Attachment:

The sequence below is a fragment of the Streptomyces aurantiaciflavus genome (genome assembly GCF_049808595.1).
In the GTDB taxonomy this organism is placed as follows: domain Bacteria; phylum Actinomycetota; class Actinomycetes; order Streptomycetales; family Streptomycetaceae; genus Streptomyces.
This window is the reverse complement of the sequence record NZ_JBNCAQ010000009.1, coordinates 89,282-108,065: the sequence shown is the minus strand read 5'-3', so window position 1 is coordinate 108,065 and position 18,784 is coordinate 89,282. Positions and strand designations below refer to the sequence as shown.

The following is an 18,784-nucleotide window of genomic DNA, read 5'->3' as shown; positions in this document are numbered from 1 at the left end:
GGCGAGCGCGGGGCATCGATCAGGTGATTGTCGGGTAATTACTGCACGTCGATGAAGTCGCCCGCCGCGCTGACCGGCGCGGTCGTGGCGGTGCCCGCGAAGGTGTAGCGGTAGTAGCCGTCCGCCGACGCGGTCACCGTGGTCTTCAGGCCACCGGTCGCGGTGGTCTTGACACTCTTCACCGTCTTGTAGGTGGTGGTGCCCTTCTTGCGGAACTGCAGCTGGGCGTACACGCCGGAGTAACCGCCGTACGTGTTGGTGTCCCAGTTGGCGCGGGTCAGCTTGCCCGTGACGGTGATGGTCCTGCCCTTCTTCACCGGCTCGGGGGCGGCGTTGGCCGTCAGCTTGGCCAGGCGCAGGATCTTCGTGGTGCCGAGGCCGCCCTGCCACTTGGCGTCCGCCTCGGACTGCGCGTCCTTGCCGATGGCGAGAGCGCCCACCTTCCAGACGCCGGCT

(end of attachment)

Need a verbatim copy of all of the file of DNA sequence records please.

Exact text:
The sequence below is a fragment of the Streptomyces aurantiaciflavus genome (genome assembly GCF_049808595.1).
In the GTDB taxonomy this organism is placed as follows: domain Bacteria; phylum Actinomycetota; class Actinomycetes; order Streptomycetales; family Streptomycetaceae; genus Streptomyces.
This window is the reverse complement of the sequence record NZ_JBNCAQ010000009.1, coordinates 89,282-108,065: the sequence shown is the minus strand read 5'-3', so window position 1 is coordinate 108,065 and position 18,784 is coordinate 89,282. Positions and strand designations below refer to the sequence as shown.

The following is an 18,784-nucleotide window of genomic DNA, read 5'->3' as shown; positions in this document are numbered from 1 at the left end:
GGCGAGCGCGGGGCATCGATCAGGTGATTGTCGGGTAATTACTGCACGTCGATGAAGTCGCCCGCCGCGCTGACCGGCGCGGTCGTGGCGGTGCCCGCGAAGGTGTAGCGGTAGTAGCCGTCCGCCGACGCGGTCACCGTGGTCTTCAGGCCACCGGTCGCGGTGGTCTTGACACTCTTCACCGTCTTGTAGGTGGTGGTGCCCTTCTTGCGGAACTGCAGCTGGGCGTACACGCCGGAGTAACCGCCGTACGTGTTGGTGTCCCAGTTGGCGCGGGTCAGCTTGCCCGTGACGGTGATGGTCCTGCCCTTCTTCACCGGCTCGGGGGCGGCGTTGGCCGTCAGCTTGGCCAGGCGCAGGATCTTCGTGGTGCCGAGGCCGCCCTGCCACTTGGCGTCCGCCTCGGACTGCGCGTCCTTGCCGATGGCGAGAGCGCCCACCTTCCAGACGCCGGCT